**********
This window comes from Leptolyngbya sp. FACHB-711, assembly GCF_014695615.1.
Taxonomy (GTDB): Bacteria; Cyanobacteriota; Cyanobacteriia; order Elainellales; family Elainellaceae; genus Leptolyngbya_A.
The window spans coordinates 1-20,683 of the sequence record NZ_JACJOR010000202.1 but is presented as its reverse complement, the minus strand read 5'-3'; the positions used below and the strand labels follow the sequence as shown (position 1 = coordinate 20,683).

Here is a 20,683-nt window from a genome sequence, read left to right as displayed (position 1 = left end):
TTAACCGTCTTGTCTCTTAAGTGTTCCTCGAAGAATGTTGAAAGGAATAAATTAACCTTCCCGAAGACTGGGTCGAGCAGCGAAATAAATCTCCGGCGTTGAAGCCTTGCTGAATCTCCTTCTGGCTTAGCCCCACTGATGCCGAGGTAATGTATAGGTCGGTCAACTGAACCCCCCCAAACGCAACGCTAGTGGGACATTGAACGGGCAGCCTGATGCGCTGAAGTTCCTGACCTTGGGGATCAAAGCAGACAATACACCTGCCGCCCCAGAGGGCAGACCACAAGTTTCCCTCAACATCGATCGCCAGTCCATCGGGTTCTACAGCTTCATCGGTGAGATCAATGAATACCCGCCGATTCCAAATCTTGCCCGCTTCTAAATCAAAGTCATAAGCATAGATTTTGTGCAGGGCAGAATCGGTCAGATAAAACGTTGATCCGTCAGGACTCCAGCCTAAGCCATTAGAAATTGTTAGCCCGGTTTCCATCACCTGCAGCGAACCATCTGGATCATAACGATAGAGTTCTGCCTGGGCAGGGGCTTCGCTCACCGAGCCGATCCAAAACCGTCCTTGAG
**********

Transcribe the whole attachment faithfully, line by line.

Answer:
This window comes from Leptolyngbya sp. FACHB-711, assembly GCF_014695615.1.
Taxonomy (GTDB): Bacteria; Cyanobacteriota; Cyanobacteriia; order Elainellales; family Elainellaceae; genus Leptolyngbya_A.
The window spans coordinates 1-20,683 of the sequence record NZ_JACJOR010000202.1 but is presented as its reverse complement, the minus strand read 5'-3'; the positions used below and the strand labels follow the sequence as shown (position 1 = coordinate 20,683).

Here is a 20,683-nt window from a genome sequence, read left to right as displayed (position 1 = left end):
TTAACCGTCTTGTCTCTTAAGTGTTCCTCGAAGAATGTTGAAAGGAATAAATTAACCTTCCCGAAGACTGGGTCGAGCAGCGAAATAAATCTCCGGCGTTGAAGCCTTGCTGAATCTCCTTCTGGCTTAGCCCCACTGATGCCGAGGTAATGTATAGGTCGGTCAACTGAACCCCCCCAAACGCAACGCTAGTGGGACATTGAACGGGCAGCCTGATGCGCTGAAGTTCCTGACCTTGGGGATCAAAGCAGACAATACACCTGCCGCCCCAGAGGGCAGACCACAAGTTTCCCTCAACATCGATCGCCAGTCCATCGGGTTCTACAGCTTCATCGGTGAGATCAATGAATACCCGCCGATTCCAAATCTTGCCCGCTTCTAAATCAAAGTCATAAGCATAGATTTTGTGCAGGGCAGAATCGGTCAGATAAAACGTTGATCCGTCAGGACTCCAGCCTAAGCCATTAGAAATTGTTAGCCCGGTTTCCATCACCTGCAGCGAACCATCTGGATCATAACGATAGAGTTCTGCCTGGGCAGGGGCTTCGCTCACCGAGCCGATCCAAAACCGTCCTTGAG